Chew on This…

A teacher is a man who must talk for an hour.

— Ezra Pound, in (I think it was) Guide to Kulchur.

And he is, gender-exclusivity aside — plenty of women must talk for an hour too — quite right in this observation. The teacher must talk whether talking educates, or does not educate. The teacher is employed as one who “teaches” and there are all kinds of expectations that may make teaching a rather different endeavour from educating.

Not that one should take Pound at his word all the time; he was a nut. But he also claims somewhere in the same passage or section of that book that the educational quality of the French university system dramatically increased when the length of classes was reduced, I think to forty or fifty minutes instead of an hour. It’s a polemical flipping of the bird to universities and all that, but when you are next looking out into the eyes of students who seem to see themselves as empty vessels, waiting for you to pour out your vast wisdom, it’s worth pausing and asking yourself whether that last ten minutes will be educational for those students, or just a person talking till his or her quota is met.

Meanwhile, I have a cowboy story to tell… but not in this post.

2 thoughts on “Chew on This…

  1. Kevin,

    Nobody in Pound’s time was, especially in Romance-language literary studies (his major) where much academic effort was focused on translation and straightforward historicized readings of the text. (Much like the majority of professional educators in Korea in a range of fields, not just literature — though I have the impression that this approach dominates in that field. And mind you, I’ve had more than a couple of Lit Profs who did the same thing back in Canada, though they were more the throwbacks than the norm.)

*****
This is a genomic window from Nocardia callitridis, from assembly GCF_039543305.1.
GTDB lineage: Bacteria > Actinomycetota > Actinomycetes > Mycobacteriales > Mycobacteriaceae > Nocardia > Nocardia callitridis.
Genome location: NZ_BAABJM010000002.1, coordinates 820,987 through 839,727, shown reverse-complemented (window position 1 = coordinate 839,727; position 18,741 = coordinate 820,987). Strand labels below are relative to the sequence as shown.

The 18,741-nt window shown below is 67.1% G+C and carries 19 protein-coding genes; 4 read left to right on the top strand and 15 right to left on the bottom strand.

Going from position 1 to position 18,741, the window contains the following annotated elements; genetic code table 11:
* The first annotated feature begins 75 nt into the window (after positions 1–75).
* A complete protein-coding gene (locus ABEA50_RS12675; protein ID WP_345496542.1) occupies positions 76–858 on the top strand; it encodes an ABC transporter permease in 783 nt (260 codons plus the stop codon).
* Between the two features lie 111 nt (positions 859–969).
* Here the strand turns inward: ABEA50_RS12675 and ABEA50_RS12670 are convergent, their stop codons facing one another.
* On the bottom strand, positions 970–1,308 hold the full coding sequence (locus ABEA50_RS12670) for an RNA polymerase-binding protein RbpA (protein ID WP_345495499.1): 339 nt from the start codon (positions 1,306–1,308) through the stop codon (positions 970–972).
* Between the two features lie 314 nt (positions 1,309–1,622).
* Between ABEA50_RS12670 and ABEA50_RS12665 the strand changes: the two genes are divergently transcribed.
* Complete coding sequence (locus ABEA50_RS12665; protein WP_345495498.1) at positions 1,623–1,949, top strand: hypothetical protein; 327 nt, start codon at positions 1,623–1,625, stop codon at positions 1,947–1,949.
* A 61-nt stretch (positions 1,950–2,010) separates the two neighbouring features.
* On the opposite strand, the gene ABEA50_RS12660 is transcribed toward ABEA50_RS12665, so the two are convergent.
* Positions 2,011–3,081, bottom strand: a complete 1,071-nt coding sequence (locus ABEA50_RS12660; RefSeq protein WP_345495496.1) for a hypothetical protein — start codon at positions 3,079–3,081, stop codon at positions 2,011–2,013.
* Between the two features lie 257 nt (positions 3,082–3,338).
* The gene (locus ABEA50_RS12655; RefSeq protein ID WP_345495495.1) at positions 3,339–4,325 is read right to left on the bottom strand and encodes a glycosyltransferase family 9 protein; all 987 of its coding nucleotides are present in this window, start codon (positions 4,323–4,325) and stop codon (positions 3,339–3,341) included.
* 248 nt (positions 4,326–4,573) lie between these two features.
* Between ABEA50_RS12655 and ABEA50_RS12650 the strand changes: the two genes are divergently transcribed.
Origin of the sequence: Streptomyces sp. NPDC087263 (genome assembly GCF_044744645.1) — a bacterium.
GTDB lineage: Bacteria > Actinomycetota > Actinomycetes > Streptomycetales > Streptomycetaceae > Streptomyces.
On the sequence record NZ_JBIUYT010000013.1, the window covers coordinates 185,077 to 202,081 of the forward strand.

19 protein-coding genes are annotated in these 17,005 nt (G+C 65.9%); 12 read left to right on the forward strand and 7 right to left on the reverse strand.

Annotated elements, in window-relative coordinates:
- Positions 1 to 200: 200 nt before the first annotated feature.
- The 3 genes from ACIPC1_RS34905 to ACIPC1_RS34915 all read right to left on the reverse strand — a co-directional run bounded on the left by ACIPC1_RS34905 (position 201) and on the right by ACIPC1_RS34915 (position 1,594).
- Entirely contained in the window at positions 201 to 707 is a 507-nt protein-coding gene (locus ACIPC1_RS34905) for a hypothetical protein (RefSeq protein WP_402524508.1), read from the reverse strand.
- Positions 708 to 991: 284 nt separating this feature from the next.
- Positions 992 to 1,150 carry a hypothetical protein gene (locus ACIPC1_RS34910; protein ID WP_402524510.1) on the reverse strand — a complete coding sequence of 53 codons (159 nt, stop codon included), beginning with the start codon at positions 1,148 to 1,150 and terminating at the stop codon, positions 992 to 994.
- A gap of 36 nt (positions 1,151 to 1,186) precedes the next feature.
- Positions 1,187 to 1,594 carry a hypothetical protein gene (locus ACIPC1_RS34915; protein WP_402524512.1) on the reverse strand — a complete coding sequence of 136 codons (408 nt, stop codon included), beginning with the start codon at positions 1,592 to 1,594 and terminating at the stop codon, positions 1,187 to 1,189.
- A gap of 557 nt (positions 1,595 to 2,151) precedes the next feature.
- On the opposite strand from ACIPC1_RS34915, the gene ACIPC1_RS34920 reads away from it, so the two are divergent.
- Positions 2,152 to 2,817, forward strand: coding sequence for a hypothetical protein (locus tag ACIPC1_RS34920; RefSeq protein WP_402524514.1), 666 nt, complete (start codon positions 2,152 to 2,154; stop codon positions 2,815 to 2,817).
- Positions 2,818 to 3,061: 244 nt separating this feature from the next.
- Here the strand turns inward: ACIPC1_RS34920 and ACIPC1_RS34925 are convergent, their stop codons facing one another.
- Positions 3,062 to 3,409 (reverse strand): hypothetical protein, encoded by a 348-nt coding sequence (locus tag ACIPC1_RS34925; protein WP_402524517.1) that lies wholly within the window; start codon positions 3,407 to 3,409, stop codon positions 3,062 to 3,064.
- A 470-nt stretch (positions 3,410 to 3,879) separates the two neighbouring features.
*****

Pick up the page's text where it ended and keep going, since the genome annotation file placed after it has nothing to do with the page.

I’ll let you in on a belief of mine, by the way: the whole claim that this or that TEFL methodology is “student-centered and task-oriented” is, I’ll say it out right, a sham. What we have is the simulation of student-centered, task oriented approaches to education, enshrining the simulacrum of language use, of communication, and of the context of both.

    Realistically, faking it till you make it doesn’t always lead to making it. In Korea, it seems to have led to a particularly extended, socially damaging major-industry-scale brainwashing effort on the part of, well, hakwon owners, book publishers, and TEFL professionals to keep convincing the whole society that pretending to speak is a better way of learning than actually speaking.

    More in a forthcoming paper… heh. Wagers on publishability?

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